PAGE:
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New regulations come into effect Tuesday in Canada requiring companies to label individual cigarettes with a health warning – a move the government describes as a global first.

It’s part of the Government of Canada’s efforts to convince adults who smoke to quit, and discourage young people and non-smokers from taking up the habit. The aim is to cut the country’s tobacco use to 5 per cent of the population by 2035.

The new warnings must be bilingual and will appear on all regular-sized cigarettes and other tobacco products by the end of April, 2024.

The labels feature statements such as: “Cigarettes damage your organs,” “Poison in every puff,” and “Cigarettes cause leukemia.”

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The labels that cigarette companies will be obliged to apply to every cigarette from Aug. 1 will feature statements such as: "Cigarettes damage your organs,' 'Poison in every puff,' and 'Cigarettes cause leukemia.'HO/The Canadian Press

The push to curb tobacco use in Canada began in June, 1963, when then-Health Minister Judy LaMarsh rose in the House of Commons to relay evidence around the correlation between cigarette smoke and lung cancer. Ms. LaMarsh was the one of first public officials in the world to publicly acknowledge that smoking kills.

Since the 1960s, when more than half of all Canadians smoked, that rate has declined sharply. As of 2020, just one in 10 Canadians smoke cigarettes. Despite the drop in consumption, some 48,000 Canadians die from smoking each year.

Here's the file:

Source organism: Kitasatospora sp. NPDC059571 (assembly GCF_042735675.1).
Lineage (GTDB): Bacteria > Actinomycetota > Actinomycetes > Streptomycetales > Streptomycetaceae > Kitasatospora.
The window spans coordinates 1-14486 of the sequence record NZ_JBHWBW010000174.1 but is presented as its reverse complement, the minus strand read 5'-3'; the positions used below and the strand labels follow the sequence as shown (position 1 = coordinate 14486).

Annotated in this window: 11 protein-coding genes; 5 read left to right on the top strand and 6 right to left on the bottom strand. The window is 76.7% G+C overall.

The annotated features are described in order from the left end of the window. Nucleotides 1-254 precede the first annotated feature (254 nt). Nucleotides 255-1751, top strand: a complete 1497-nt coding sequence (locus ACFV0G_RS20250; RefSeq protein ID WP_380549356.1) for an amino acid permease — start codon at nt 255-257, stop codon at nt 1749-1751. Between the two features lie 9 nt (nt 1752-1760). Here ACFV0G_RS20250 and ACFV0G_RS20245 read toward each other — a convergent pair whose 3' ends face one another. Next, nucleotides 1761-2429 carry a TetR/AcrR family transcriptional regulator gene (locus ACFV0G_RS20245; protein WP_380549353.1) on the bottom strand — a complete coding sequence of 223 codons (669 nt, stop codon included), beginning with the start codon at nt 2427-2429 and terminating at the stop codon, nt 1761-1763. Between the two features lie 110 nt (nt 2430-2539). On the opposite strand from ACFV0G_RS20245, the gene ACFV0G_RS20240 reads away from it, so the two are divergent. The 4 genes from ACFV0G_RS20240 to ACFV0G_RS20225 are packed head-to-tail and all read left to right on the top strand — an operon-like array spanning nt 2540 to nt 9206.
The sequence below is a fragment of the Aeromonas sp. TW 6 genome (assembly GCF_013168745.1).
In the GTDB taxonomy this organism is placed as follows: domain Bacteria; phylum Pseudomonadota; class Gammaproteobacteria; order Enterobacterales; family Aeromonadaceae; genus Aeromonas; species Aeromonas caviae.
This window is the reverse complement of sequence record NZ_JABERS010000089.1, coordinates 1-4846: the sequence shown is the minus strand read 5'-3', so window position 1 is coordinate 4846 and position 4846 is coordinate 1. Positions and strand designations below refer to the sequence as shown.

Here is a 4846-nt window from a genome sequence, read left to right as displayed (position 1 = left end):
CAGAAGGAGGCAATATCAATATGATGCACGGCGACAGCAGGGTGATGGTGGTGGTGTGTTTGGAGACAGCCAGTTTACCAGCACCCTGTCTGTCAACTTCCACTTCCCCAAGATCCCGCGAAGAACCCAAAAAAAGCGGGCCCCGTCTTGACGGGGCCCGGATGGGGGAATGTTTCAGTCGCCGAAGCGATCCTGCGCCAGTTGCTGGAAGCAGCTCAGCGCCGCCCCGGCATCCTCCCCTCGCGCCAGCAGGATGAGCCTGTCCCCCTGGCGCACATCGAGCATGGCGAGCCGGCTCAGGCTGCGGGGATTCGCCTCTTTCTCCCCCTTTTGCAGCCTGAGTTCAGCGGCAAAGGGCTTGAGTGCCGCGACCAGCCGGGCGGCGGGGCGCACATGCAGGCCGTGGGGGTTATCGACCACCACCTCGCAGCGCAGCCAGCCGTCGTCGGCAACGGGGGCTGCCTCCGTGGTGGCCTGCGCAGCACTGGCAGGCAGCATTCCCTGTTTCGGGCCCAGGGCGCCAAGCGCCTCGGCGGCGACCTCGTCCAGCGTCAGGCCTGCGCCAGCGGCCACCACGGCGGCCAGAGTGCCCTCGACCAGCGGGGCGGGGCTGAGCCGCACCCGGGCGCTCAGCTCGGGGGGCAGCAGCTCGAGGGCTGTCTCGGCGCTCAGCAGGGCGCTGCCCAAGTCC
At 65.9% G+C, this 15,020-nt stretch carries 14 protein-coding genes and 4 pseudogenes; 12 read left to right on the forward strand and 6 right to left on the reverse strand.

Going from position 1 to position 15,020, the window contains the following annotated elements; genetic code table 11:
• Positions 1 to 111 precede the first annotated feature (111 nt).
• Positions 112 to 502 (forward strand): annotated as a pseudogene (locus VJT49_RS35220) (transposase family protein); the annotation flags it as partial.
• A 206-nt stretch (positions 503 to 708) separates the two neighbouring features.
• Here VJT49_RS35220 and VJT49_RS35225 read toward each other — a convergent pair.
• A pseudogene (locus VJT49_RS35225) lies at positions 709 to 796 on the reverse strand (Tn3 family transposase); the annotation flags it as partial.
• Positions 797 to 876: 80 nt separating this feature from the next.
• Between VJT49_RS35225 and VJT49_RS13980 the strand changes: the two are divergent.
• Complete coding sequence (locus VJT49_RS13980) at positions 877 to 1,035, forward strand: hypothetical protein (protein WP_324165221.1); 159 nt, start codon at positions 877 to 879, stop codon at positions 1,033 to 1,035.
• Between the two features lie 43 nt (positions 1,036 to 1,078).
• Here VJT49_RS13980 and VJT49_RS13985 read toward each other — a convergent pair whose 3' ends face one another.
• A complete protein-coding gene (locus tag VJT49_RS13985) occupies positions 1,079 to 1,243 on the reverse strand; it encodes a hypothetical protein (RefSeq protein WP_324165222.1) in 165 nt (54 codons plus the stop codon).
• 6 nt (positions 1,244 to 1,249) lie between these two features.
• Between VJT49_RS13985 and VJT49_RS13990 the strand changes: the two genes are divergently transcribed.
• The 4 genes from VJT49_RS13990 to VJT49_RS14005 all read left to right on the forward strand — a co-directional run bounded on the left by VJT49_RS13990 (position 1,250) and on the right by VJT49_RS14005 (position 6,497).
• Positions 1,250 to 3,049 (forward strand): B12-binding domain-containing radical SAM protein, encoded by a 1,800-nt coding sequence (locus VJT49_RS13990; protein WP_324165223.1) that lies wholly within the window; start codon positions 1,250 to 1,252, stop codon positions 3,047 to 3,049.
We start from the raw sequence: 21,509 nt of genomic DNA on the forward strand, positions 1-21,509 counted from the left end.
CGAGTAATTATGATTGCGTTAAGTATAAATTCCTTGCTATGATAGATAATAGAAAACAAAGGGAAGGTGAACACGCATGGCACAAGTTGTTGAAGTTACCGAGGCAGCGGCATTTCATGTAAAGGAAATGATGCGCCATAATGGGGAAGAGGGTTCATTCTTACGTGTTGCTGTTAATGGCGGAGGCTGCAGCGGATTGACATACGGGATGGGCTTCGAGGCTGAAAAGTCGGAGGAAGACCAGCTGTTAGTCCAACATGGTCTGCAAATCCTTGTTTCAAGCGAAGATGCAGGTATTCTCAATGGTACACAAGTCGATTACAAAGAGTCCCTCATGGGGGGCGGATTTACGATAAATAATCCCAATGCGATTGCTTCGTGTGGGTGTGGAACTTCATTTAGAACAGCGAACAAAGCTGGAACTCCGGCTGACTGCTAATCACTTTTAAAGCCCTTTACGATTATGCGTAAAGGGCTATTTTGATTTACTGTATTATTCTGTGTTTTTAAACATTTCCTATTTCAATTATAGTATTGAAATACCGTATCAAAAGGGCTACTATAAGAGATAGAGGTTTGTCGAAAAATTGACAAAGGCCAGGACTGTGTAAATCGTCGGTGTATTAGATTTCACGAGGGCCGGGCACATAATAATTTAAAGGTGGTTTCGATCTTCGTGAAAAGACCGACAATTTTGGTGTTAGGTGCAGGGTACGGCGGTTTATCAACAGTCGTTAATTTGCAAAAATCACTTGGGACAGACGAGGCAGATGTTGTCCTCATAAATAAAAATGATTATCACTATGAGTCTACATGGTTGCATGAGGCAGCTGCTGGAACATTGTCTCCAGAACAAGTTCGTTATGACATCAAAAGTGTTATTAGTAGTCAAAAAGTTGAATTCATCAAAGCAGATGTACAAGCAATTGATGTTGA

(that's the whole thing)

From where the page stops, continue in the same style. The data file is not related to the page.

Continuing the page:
Canada can claim many global anti-smoking firsts: The first to ban smoking on domestic (1987) and international flights (1988); the first host of a smoke-free Olympics (1988); the first photo or graphic health warnings on packages (2001), and the first province/state in the world to ban smoking on patios (Newfoundland in 2005), the first country to ban flavoured cigarettes and cigarillos (in 2010, with the exception of menthols; something Nova Scotia did in 2015).

Here’s a look at other measures implemented to reduce smoking in Canada.

Ban on advertising

One of the earliest moves to curb smoking, a House committee in 1969 recommended a ban on tobacco advertising. The industry implemented a voluntary code to remove advertising from television and radio (though companies would sponsor events to get around the ban). By 1988, federal legislation was adopted to ban tobacco advertising (the year Canada hosted a smoke-free Olympics and the WHO organized the first World No Tobacco Day). The 1997 Tobacco Act put in place strong restrictions on tobacco advertising and promotion. By 2003, sponsorship of sport and arts events was also banned.

Ban on indoor smoking

The City of Ottawa became the first municipality in Canada to implement a smoking bylaw with its 1976 restriction on smoking in indoor public places. In 1994, the fast-food chain McDonald’s announced all their company-owned restaurants in North America would go smoke-free. In 1996, Vancouver went a step further, requiring all restaurants be 100-per-cent smoke-free. Manitoba, New Brunswick, Northwest Territories and Nunavut banned smoking in all bars and restaurants in 2004. Smoking is now banned in all indoor public places, transit and workplaces (including bars, restaurants and casinos) across the country.

Ban on smoking on planes and in cars

In 1982, smoking was banned on all domestic airline flights of two hours or less, with a ban on international flights in 1994. Meanwhile, Ontario was the first province to prohibit smoking in cars with children under 16 present. As of 2015, that’s the case in all provinces.